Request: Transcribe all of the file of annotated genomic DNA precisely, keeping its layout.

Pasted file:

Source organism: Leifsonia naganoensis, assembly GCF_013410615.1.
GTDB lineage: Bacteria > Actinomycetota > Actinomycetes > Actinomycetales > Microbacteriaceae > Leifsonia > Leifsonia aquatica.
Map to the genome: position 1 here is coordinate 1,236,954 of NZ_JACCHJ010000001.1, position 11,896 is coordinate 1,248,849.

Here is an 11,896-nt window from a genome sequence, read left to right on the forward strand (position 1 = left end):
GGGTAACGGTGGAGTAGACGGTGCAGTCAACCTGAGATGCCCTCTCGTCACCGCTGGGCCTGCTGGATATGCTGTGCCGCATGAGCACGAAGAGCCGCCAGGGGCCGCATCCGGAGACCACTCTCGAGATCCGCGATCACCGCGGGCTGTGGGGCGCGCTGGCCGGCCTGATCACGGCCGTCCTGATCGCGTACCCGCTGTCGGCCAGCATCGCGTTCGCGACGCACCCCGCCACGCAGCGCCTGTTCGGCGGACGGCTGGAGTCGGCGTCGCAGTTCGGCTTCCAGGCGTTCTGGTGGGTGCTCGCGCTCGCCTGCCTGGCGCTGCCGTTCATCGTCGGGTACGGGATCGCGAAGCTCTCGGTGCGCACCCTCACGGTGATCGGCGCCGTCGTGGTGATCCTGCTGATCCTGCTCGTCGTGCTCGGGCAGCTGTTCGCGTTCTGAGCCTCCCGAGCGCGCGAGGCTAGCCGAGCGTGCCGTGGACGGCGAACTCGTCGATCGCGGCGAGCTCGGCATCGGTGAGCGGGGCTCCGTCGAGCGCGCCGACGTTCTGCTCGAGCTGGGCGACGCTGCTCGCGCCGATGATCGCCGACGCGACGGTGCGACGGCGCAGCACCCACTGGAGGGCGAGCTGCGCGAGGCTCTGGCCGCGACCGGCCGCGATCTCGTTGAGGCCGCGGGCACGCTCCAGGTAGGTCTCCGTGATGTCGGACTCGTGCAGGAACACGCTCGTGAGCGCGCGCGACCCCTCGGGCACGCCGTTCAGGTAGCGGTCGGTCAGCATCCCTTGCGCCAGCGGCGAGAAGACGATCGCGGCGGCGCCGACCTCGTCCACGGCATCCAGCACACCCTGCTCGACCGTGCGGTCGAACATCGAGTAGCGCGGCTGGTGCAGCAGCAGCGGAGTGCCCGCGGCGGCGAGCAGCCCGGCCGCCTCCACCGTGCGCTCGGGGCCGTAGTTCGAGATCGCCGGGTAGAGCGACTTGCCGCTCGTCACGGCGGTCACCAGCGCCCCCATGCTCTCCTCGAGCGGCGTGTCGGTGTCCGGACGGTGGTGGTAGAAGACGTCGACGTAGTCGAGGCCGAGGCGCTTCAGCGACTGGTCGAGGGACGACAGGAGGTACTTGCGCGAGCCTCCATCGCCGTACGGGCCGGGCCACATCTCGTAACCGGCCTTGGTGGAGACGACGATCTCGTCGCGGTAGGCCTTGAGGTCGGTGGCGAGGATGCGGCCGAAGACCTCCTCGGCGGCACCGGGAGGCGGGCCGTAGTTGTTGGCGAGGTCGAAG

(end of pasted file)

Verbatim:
Source organism: Leifsonia naganoensis, assembly GCF_013410615.1.
GTDB lineage: Bacteria > Actinomycetota > Actinomycetes > Actinomycetales > Microbacteriaceae > Leifsonia > Leifsonia aquatica.
Map to the genome: position 1 here is coordinate 1,236,954 of NZ_JACCHJ010000001.1, position 11,896 is coordinate 1,248,849.

Here is an 11,896-nt window from a genome sequence, read left to right on the forward strand (position 1 = left end):
GGGTAACGGTGGAGTAGACGGTGCAGTCAACCTGAGATGCCCTCTCGTCACCGCTGGGCCTGCTGGATATGCTGTGCCGCATGAGCACGAAGAGCCGCCAGGGGCCGCATCCGGAGACCACTCTCGAGATCCGCGATCACCGCGGGCTGTGGGGCGCGCTGGCCGGCCTGATCACGGCCGTCCTGATCGCGTACCCGCTGTCGGCCAGCATCGCGTTCGCGACGCACCCCGCCACGCAGCGCCTGTTCGGCGGACGGCTGGAGTCGGCGTCGCAGTTCGGCTTCCAGGCGTTCTGGTGGGTGCTCGCGCTCGCCTGCCTGGCGCTGCCGTTCATCGTCGGGTACGGGATCGCGAAGCTCTCGGTGCGCACCCTCACGGTGATCGGCGCCGTCGTGGTGATCCTGCTGATCCTGCTCGTCGTGCTCGGGCAGCTGTTCGCGTTCTGAGCCTCCCGAGCGCGCGAGGCTAGCCGAGCGTGCCGTGGACGGCGAACTCGTCGATCGCGGCGAGCTCGGCATCGGTGAGCGGGGCTCCGTCGAGCGCGCCGACGTTCTGCTCGAGCTGGGCGACGCTGCTCGCGCCGATGATCGCCGACGCGACGGTGCGACGGCGCAGCACCCACTGGAGGGCGAGCTGCGCGAGGCTCTGGCCGCGACCGGCCGCGATCTCGTTGAGGCCGCGGGCACGCTCCAGGTAGGTCTCCGTGATGTCGGACTCGTGCAGGAACACGCTCGTGAGCGCGCGCGACCCCTCGGGCACGCCGTTCAGGTAGCGGTCGGTCAGCATCCCTTGCGCCAGCGGCGAGAAGACGATCGCGGCGGCGCCGACCTCGTCCACGGCATCCAGCACACCCTGCTCGACCGTGCGGTCGAACATCGAGTAGCGCGGCTGGTGCAGCAGCAGCGGAGTGCCCGCGGCGGCGAGCAGCCCGGCCGCCTCCACCGTGCGCTCGGGGCCGTAGTTCGAGATCGCCGGGTAGAGCGACTTGCCGCTCGTCACGGCGGTCACCAGCGCCCCCATGCTCTCCTCGAGCGGCGTGTCGGTGTCCGGACGGTGGTGGTAGAAGACGTCGACGTAGTCGAGGCCGAGGCGCTTCAGCGACTGGTCGAGGGACGACAGGAGGTACTTGCGCGAGCCTCCATCGCCGTACGGGCCGGGCCACATCTCGTAACCGGCCTTGGTGGAGACGACGATCTCGTCGCGGTAGGCCTTGAGGTCGGTGGCGAGGATGCGGCCGAAGACCTCCTCGGCGGCACCGGGAGGCGGGCCGTAGTTGTTGGCGAGGTCGAAG